Increased huntingtin protein length reduces the number of polyglutamine-induced gene expression changes in mouse models of Huntington's disease

Edmond Y W Chan, Ruth Luthi-Carter, Andrew Strand, Steven M Solano, Sarah A Hanson, Molly M DeJohn, Charles Kooperberg, Kathryn O Chase, Marian DiFiglia, Anne B Young, Blair R Leavitt, Jang-Ho J Cha, Neil Aronin, Michael R Hayden, James M Olson

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Abstract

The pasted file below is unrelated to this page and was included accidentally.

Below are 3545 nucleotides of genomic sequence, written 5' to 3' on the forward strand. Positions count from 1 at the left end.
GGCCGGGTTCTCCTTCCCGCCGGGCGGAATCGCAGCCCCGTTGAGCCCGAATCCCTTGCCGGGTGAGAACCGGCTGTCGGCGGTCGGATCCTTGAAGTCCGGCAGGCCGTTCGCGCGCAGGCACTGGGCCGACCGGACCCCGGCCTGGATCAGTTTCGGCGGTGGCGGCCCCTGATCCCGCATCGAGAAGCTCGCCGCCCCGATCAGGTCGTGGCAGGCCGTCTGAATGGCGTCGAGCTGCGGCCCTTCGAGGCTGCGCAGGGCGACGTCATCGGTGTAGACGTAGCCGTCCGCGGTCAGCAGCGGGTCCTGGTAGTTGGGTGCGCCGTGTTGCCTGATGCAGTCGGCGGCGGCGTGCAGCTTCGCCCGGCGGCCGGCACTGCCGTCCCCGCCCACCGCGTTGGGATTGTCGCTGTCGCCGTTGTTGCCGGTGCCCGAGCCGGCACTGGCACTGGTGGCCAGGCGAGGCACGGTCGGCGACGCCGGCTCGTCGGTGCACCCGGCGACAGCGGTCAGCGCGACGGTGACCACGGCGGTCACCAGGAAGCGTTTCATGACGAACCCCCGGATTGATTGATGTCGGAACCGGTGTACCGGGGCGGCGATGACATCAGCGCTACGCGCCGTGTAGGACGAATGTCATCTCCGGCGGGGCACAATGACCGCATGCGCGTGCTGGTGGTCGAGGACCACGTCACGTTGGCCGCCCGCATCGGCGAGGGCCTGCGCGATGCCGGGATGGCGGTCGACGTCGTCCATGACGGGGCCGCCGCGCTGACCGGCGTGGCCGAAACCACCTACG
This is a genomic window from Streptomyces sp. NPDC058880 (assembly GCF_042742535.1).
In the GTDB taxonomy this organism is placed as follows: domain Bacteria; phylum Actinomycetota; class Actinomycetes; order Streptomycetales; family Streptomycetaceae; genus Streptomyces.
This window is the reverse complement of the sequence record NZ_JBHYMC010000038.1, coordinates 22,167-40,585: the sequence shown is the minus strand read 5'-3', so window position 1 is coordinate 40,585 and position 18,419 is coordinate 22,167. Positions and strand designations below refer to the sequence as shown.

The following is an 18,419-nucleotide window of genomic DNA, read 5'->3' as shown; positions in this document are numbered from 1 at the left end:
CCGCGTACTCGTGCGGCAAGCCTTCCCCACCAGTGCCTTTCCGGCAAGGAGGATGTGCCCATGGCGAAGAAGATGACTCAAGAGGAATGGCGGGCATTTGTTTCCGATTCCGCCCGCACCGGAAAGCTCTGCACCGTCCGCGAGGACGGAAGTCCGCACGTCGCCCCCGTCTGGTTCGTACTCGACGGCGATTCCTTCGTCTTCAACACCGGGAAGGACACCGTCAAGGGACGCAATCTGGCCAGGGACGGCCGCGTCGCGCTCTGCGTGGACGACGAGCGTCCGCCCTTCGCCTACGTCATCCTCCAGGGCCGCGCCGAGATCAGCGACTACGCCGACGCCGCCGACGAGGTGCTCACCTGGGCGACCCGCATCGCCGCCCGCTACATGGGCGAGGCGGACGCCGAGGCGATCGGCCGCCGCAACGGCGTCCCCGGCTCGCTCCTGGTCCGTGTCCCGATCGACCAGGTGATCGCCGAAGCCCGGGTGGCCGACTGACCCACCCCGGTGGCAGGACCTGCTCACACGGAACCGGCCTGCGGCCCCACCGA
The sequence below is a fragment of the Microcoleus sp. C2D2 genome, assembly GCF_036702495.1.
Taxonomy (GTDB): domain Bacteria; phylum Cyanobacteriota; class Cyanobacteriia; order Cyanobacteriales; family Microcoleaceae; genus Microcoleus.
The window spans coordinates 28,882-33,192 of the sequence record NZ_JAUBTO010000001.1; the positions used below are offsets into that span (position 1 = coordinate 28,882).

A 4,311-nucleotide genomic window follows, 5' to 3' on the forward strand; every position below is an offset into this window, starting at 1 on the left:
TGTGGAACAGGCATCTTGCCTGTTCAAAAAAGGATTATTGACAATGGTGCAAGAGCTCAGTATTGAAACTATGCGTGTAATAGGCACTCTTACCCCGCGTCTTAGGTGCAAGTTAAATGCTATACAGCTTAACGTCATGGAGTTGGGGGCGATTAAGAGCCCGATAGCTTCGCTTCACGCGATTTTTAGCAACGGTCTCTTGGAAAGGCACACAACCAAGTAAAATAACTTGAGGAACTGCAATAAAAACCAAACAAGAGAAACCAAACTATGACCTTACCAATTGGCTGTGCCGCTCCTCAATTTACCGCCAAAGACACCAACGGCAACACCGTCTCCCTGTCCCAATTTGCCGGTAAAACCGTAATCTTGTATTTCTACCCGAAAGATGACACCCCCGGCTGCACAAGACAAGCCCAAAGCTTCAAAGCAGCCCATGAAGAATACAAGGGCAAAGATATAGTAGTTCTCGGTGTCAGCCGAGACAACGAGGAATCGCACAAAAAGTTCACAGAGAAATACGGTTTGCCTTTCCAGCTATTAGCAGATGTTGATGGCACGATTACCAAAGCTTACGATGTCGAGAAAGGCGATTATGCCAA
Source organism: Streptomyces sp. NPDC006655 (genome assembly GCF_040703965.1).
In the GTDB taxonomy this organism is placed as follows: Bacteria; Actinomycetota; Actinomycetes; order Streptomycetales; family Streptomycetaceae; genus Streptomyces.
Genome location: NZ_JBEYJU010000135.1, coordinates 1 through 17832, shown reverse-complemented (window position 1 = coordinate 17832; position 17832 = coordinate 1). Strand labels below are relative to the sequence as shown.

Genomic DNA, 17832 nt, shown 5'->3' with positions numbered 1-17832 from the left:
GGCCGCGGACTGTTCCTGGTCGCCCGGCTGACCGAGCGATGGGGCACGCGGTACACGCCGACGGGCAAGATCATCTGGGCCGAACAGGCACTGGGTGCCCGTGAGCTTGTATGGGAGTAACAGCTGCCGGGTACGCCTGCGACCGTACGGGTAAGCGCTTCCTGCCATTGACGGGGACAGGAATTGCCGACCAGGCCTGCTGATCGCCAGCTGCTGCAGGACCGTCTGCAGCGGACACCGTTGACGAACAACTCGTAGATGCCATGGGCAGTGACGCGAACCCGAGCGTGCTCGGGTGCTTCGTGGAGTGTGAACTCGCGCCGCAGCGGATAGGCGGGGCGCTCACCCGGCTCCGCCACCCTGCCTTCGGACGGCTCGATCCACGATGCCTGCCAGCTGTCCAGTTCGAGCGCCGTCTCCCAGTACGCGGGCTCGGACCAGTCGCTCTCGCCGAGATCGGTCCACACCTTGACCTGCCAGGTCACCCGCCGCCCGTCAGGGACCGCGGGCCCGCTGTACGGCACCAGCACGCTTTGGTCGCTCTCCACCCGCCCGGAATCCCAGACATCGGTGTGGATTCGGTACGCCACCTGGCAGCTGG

Both transcriptional dysregulation and proteolysis of mutant huntingtin (htt) are postulated to be important components of Huntington's disease (HD) pathogenesis. In previous studies, we demonstrated that transgenic mice that express short mutant htt fragments containing 171 or fewer N-terminal residues (R6/2 and N171-82Q mice) recapitulate many of the mRNA changes observed in human HD brain. To examine whether htt protein length influences the ability of its expanded polyglutamine domain to alter gene expression, we conducted mRNA profiling analyses of mice that express an extended N-terminal fragment (HD46, HD100; 964 amino acids) or full-length (YAC72; 3144 amino acids) mutant htt transprotein. Oligonucleotide microarray analyses of HD46 and YAC72 mice identified fewer differentially expressed mRNAs than were seen in transgenic mice expressing short N-terminal mutant htt fragments. Histologic analyses also detected limited changes in these mice (small decreases in adenosine A2a receptor mRNA and dopamine D2 receptor binding in HD100 animals; small increases in dopamine D1 receptor binding in HD46 and HD100 mice). Neither HD46 nor YAC72 mice exhibited altered mRNA levels similar to those observed previously in R6/2 mice, N171-82Q mice or human HD patients. These findings suggest that htt protein length influences the ability of an expanded polyglutamine domain to alter gene expression. Furthermore, our findings suggest that short N-terminal fragments of mutant htt might be responsible for the gene expression alterations observed in human HD brain.